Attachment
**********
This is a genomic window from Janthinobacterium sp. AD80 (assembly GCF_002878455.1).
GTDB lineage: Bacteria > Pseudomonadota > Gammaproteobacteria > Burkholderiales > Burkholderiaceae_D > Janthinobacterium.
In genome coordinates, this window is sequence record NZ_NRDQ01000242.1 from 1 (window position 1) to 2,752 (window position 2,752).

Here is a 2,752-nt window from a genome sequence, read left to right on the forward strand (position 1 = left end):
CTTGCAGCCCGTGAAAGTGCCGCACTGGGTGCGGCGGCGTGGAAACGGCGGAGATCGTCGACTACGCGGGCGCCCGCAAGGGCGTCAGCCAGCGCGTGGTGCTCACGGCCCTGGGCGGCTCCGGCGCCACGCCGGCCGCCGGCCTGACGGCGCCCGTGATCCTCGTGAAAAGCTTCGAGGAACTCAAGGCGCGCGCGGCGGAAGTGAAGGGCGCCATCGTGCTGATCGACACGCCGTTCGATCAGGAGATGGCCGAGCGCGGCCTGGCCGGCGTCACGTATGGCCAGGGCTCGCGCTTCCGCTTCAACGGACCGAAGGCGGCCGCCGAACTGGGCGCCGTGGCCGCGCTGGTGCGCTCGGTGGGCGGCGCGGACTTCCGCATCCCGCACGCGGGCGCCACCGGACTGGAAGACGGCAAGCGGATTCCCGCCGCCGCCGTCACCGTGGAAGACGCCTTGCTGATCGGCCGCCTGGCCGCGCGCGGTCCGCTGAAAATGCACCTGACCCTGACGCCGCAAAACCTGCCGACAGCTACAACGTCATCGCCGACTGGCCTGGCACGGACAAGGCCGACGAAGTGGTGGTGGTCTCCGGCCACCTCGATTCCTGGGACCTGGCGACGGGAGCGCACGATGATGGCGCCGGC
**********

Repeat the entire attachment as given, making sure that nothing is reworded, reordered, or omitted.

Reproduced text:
This is a genomic window from Janthinobacterium sp. AD80 (assembly GCF_002878455.1).
GTDB lineage: Bacteria > Pseudomonadota > Gammaproteobacteria > Burkholderiales > Burkholderiaceae_D > Janthinobacterium.
In genome coordinates, this window is sequence record NZ_NRDQ01000242.1 from 1 (window position 1) to 2,752 (window position 2,752).

Here is a 2,752-nt window from a genome sequence, read left to right on the forward strand (position 1 = left end):
CTTGCAGCCCGTGAAAGTGCCGCACTGGGTGCGGCGGCGTGGAAACGGCGGAGATCGTCGACTACGCGGGCGCCCGCAAGGGCGTCAGCCAGCGCGTGGTGCTCACGGCCCTGGGCGGCTCCGGCGCCACGCCGGCCGCCGGCCTGACGGCGCCCGTGATCCTCGTGAAAAGCTTCGAGGAACTCAAGGCGCGCGCGGCGGAAGTGAAGGGCGCCATCGTGCTGATCGACACGCCGTTCGATCAGGAGATGGCCGAGCGCGGCCTGGCCGGCGTCACGTATGGCCAGGGCTCGCGCTTCCGCTTCAACGGACCGAAGGCGGCCGCCGAACTGGGCGCCGTGGCCGCGCTGGTGCGCTCGGTGGGCGGCGCGGACTTCCGCATCCCGCACGCGGGCGCCACCGGACTGGAAGACGGCAAGCGGATTCCCGCCGCCGCCGTCACCGTGGAAGACGCCTTGCTGATCGGCCGCCTGGCCGCGCGCGGTCCGCTGAAAATGCACCTGACCCTGACGCCGCAAAACCTGCCGACAGCTACAACGTCATCGCCGACTGGCCTGGCACGGACAAGGCCGACGAAGTGGTGGTGGTCTCCGGCCACCTCGATTCCTGGGACCTGGCGACGGGAGCGCACGATGATGGCGCCGGC